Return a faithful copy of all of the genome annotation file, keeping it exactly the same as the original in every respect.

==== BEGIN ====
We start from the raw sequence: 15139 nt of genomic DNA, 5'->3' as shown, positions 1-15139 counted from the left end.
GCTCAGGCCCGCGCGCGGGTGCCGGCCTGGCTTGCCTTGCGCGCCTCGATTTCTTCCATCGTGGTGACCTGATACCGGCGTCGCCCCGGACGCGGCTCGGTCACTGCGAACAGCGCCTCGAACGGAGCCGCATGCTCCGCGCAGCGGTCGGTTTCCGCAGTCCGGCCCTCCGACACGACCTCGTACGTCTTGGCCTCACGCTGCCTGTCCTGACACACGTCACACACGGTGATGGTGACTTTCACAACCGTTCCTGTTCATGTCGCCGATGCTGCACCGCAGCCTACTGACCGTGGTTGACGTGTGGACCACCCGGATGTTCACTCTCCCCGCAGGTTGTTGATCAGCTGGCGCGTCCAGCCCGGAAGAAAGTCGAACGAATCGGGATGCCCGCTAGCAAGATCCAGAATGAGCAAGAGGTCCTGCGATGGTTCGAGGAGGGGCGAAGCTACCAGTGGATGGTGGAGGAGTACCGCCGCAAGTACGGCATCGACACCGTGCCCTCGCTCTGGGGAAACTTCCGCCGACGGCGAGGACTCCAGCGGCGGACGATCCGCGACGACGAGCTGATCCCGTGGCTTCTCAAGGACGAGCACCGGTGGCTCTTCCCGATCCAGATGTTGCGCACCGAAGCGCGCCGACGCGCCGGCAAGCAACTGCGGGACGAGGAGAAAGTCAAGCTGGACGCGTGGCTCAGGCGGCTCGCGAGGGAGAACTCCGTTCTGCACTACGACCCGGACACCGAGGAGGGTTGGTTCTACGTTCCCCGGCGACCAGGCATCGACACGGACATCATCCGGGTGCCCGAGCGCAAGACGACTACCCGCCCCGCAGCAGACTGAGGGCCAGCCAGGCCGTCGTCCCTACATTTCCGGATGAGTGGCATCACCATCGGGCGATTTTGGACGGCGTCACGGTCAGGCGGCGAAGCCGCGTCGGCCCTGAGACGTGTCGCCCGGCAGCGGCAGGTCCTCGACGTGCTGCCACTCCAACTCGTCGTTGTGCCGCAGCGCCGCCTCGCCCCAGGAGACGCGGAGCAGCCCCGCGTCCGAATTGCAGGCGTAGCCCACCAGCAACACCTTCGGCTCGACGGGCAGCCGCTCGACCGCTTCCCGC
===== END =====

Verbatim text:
We start from the raw sequence: 15139 nt of genomic DNA, 5'->3' as shown, positions 1-15139 counted from the left end.
GCTCAGGCCCGCGCGCGGGTGCCGGCCTGGCTTGCCTTGCGCGCCTCGATTTCTTCCATCGTGGTGACCTGATACCGGCGTCGCCCCGGACGCGGCTCGGTCACTGCGAACAGCGCCTCGAACGGAGCCGCATGCTCCGCGCAGCGGTCGGTTTCCGCAGTCCGGCCCTCCGACACGACCTCGTACGTCTTGGCCTCACGCTGCCTGTCCTGACACACGTCACACACGGTGATGGTGACTTTCACAACCGTTCCTGTTCATGTCGCCGATGCTGCACCGCAGCCTACTGACCGTGGTTGACGTGTGGACCACCCGGATGTTCACTCTCCCCGCAGGTTGTTGATCAGCTGGCGCGTCCAGCCCGGAAGAAAGTCGAACGAATCGGGATGCCCGCTAGCAAGATCCAGAATGAGCAAGAGGTCCTGCGATGGTTCGAGGAGGGGCGAAGCTACCAGTGGATGGTGGAGGAGTACCGCCGCAAGTACGGCATCGACACCGTGCCCTCGCTCTGGGGAAACTTCCGCCGACGGCGAGGACTCCAGCGGCGGACGATCCGCGACGACGAGCTGATCCCGTGGCTTCTCAAGGACGAGCACCGGTGGCTCTTCCCGATCCAGATGTTGCGCACCGAAGCGCGCCGACGCGCCGGCAAGCAACTGCGGGACGAGGAGAAAGTCAAGCTGGACGCGTGGCTCAGGCGGCTCGCGAGGGAGAACTCCGTTCTGCACTACGACCCGGACACCGAGGAGGGTTGGTTCTACGTTCCCCGGCGACCAGGCATCGACACGGACATCATCCGGGTGCCCGAGCGCAAGACGACTACCCGCCCCGCAGCAGACTGAGGGCCAGCCAGGCCGTCGTCCCTACATTTCCGGATGAGTGGCATCACCATCGGGCGATTTTGGACGGCGTCACGGTCAGGCGGCGAAGCCGCGTCGGCCCTGAGACGTGTCGCCCGGCAGCGGCAGGTCCTCGACGTGCTGCCACTCCAACTCGTCGTTGTGCCGCAGCGCCGCCTCGCCCCAGGAGACGCGGAGCAGCCCCGCGTCCGAATTGCAGGCGTAGCCCACCAGCAACACCTTCGGCTCGACGGGCAGCCGCTCGACCGCTTCCCGC